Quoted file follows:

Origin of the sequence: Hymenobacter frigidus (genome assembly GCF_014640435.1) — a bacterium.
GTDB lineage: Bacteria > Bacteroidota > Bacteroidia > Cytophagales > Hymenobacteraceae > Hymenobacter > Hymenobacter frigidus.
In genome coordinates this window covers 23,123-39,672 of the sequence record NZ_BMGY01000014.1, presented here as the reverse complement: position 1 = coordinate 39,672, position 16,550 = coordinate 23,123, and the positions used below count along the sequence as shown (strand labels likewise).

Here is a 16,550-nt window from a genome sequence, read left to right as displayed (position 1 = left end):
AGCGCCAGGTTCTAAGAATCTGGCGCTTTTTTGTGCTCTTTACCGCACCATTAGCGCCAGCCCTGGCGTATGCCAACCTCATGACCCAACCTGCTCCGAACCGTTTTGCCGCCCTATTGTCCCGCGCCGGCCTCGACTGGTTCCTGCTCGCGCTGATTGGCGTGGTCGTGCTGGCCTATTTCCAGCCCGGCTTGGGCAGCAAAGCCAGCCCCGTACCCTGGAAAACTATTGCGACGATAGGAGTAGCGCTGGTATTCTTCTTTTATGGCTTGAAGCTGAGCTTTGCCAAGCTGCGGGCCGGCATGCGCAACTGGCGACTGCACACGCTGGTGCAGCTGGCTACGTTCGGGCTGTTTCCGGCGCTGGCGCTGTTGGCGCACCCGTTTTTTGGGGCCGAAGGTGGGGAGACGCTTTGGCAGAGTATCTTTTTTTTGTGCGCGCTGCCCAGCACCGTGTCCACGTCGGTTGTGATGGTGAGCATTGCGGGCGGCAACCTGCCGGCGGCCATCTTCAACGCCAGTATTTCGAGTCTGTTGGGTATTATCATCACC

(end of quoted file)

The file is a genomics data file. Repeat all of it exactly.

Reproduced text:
Origin of the sequence: Hymenobacter frigidus (genome assembly GCF_014640435.1) — a bacterium.
GTDB lineage: Bacteria > Bacteroidota > Bacteroidia > Cytophagales > Hymenobacteraceae > Hymenobacter > Hymenobacter frigidus.
In genome coordinates this window covers 23,123-39,672 of the sequence record NZ_BMGY01000014.1, presented here as the reverse complement: position 1 = coordinate 39,672, position 16,550 = coordinate 23,123, and the positions used below count along the sequence as shown (strand labels likewise).

Here is a 16,550-nt window from a genome sequence, read left to right as displayed (position 1 = left end):
AGCGCCAGGTTCTAAGAATCTGGCGCTTTTTTGTGCTCTTTACCGCACCATTAGCGCCAGCCCTGGCGTATGCCAACCTCATGACCCAACCTGCTCCGAACCGTTTTGCCGCCCTATTGTCCCGCGCCGGCCTCGACTGGTTCCTGCTCGCGCTGATTGGCGTGGTCGTGCTGGCCTATTTCCAGCCCGGCTTGGGCAGCAAAGCCAGCCCCGTACCCTGGAAAACTATTGCGACGATAGGAGTAGCGCTGGTATTCTTCTTTTATGGCTTGAAGCTGAGCTTTGCCAAGCTGCGGGCCGGCATGCGCAACTGGCGACTGCACACGCTGGTGCAGCTGGCTACGTTCGGGCTGTTTCCGGCGCTGGCGCTGTTGGCGCACCCGTTTTTTGGGGCCGAAGGTGGGGAGACGCTTTGGCAGAGTATCTTTTTTTTGTGCGCGCTGCCCAGCACCGTGTCCACGTCGGTTGTGATGGTGAGCATTGCGGGCGGCAACCTGCCGGCGGCCATCTTCAACGCCAGTATTTCGAGTCTGTTGGGTATTATCATCACC